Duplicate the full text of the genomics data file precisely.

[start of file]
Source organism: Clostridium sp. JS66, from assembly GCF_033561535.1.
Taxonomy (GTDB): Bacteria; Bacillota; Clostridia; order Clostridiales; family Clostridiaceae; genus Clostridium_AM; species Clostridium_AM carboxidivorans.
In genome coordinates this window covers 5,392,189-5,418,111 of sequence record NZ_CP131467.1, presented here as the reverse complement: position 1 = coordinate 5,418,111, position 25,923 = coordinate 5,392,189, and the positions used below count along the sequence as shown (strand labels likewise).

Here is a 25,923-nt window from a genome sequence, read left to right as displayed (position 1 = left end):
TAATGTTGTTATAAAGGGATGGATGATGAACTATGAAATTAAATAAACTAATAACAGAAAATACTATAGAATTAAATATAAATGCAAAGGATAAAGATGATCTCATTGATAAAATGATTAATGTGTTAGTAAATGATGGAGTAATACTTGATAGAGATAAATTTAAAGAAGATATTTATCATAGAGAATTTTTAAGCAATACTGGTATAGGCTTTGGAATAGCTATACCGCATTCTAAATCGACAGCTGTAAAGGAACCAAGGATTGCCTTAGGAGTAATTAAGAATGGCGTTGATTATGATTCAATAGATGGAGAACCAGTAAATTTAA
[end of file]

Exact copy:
Source organism: Clostridium sp. JS66, from assembly GCF_033561535.1.
Taxonomy (GTDB): Bacteria; Bacillota; Clostridia; order Clostridiales; family Clostridiaceae; genus Clostridium_AM; species Clostridium_AM carboxidivorans.
In genome coordinates this window covers 5,392,189-5,418,111 of sequence record NZ_CP131467.1, presented here as the reverse complement: position 1 = coordinate 5,418,111, position 25,923 = coordinate 5,392,189, and the positions used below count along the sequence as shown (strand labels likewise).

Here is a 25,923-nt window from a genome sequence, read left to right as displayed (position 1 = left end):
TAATGTTGTTATAAAGGGATGGATGATGAACTATGAAATTAAATAAACTAATAACAGAAAATACTATAGAATTAAATATAAATGCAAAGGATAAAGATGATCTCATTGATAAAATGATTAATGTGTTAGTAAATGATGGAGTAATACTTGATAGAGATAAATTTAAAGAAGATATTTATCATAGAGAATTTTTAAGCAATACTGGTATAGGCTTTGGAATAGCTATACCGCATTCTAAATCGACAGCTGTAAAGGAACCAAGGATTGCCTTAGGAGTAATTAAGAATGGCGTTGATTATGATTCAATAGATGGAGAACCAGTAAATTTAA